Monday, 3 October 2011

Raising Chickens For Eggs And Meat

There are meat breeds, layer breeds and dual purpose (as well as ornamental breeds and many other types). If you are considering meat for family use, you would want to figure out how many chickens you will want in one year. If you have lots of freezer space, you could raise the number you want to their optimum size, butcher and freeze. For this you would want a good meat breed that will grow fast and be ready for butchering with a minimal amount of feed expense and time. These breeds are designed to put on muscle mass quickly and can be ready for butchering in as little as 6 weeks. You will need to be well prepared in advance to process a large number of chickens at one time. Meat breeds are prone to multiple health problems if allowed to live past their prime butchering age.

If your family prefers fresh chicken meat rather than frozen, you might want to consider a Heritage breed. They are usually dual purpose, slower to mature, generally of good size. You can raise roosters and butcher when needed, once they reach a good size. You might want to choose bloodlines with hens that are good mothers. This would be a more "old fashioned" way of farming chickens, with a breed that is sustainable for many years, producing eggs and chicks for future meat and eggs. You would want to bring in a new rooster of different blood lines every year or two to prevent inbreeding problems. Older roosters make good "burger", soup and stew as well as hens that have slowed or stopped producing eggs, as long as they are healthy. The Heritage breeds generally live longer healthier lives when well cared for.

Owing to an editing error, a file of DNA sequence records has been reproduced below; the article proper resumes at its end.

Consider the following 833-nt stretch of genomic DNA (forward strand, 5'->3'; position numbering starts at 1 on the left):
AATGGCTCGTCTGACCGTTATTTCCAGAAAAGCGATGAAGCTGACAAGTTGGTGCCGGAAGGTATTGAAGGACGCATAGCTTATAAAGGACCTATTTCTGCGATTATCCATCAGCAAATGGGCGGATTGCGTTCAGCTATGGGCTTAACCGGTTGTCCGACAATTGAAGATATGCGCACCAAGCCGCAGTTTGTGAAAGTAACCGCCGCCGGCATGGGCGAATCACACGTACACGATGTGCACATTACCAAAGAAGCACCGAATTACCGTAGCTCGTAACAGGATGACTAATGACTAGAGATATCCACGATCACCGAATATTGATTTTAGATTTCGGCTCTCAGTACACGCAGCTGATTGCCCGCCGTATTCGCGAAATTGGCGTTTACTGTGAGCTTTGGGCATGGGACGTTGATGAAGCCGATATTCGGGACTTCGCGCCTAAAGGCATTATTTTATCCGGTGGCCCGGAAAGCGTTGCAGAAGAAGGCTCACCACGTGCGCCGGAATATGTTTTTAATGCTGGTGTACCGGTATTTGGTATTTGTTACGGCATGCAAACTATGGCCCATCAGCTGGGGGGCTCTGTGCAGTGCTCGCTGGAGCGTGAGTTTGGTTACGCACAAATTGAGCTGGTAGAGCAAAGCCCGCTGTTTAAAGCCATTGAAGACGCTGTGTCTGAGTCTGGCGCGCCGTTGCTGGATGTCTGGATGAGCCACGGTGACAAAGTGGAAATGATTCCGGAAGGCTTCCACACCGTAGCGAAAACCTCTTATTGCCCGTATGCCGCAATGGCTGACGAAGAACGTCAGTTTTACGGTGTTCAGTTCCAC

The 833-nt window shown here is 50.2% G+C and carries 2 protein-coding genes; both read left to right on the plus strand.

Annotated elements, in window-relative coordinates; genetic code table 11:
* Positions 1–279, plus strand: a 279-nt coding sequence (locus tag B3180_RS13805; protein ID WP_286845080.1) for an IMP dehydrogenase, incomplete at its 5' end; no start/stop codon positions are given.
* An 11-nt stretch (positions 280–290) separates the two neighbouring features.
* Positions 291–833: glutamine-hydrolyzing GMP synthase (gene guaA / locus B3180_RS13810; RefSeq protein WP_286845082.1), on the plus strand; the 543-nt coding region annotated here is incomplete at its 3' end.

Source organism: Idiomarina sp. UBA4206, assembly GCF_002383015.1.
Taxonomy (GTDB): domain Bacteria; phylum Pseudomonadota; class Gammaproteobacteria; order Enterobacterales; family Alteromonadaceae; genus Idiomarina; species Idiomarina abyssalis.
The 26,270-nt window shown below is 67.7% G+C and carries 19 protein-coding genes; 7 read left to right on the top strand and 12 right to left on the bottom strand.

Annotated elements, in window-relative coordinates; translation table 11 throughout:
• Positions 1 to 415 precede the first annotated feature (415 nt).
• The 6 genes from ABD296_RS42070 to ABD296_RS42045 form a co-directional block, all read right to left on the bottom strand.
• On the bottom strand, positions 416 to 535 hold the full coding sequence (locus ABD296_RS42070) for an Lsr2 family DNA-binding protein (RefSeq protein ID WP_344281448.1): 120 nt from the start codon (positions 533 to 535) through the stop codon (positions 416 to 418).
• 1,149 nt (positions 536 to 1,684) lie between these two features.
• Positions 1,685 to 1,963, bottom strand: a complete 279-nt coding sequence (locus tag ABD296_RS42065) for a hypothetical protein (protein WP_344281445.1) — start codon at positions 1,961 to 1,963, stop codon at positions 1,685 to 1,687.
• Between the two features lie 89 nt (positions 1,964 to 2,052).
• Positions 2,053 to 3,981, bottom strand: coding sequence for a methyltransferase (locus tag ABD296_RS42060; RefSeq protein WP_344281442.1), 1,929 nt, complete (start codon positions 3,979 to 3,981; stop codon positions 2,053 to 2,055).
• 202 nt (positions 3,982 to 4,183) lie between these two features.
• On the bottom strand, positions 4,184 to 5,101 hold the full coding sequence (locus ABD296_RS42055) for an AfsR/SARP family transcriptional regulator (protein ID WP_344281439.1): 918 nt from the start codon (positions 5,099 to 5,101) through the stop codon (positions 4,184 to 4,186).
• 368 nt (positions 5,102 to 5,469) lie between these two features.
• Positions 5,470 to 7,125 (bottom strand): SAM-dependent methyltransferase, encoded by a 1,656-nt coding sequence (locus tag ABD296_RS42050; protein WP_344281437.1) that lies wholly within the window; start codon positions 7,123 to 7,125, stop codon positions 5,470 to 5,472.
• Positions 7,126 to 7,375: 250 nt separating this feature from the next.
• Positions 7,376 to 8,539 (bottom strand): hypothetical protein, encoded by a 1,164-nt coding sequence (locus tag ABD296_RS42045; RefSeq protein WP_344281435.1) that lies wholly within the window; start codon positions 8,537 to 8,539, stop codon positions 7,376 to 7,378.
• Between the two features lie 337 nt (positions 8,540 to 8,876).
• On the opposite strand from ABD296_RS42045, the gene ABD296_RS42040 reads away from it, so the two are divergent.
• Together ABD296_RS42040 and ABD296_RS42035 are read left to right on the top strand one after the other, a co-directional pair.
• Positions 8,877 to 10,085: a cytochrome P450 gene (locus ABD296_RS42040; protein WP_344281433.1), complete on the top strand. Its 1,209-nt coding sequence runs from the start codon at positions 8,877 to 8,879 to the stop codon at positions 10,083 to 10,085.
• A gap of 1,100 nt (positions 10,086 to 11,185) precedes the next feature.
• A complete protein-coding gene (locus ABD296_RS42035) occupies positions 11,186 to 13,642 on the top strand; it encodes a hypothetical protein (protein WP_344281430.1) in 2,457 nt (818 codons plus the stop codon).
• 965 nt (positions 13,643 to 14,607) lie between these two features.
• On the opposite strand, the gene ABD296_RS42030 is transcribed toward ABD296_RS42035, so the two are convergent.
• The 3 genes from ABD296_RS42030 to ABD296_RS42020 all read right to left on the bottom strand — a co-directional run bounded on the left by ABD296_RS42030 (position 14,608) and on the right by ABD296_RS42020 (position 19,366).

When raising young chickens you would feed them differently than your laying hens, so separate yards would be needed. There are breeder feeds, grower feeds, conditioning feeds, layer feeds and more. A chicken yard should allow at least 10 sq. ft. per bird. I'm not sure how much area you have to offer chickens, but he healthiest chickens for eggs and meat are raised free range, meaning they are regularly given access to pasture-like areas where they can eat a natural diet of fresh vegetation, bugs, worms, and seeds, as well as their regular feed. Yards are good for keeping them safe, a coop that locks up well at night, blocks wind and allows about 4 sq. ft. per chicken is important.

We have some excellent articles on our site to help you get started and choose the breed or breeds you think would be best for your purposes as well as how to get set up and care for chickens.

For more information on raising chickens go to

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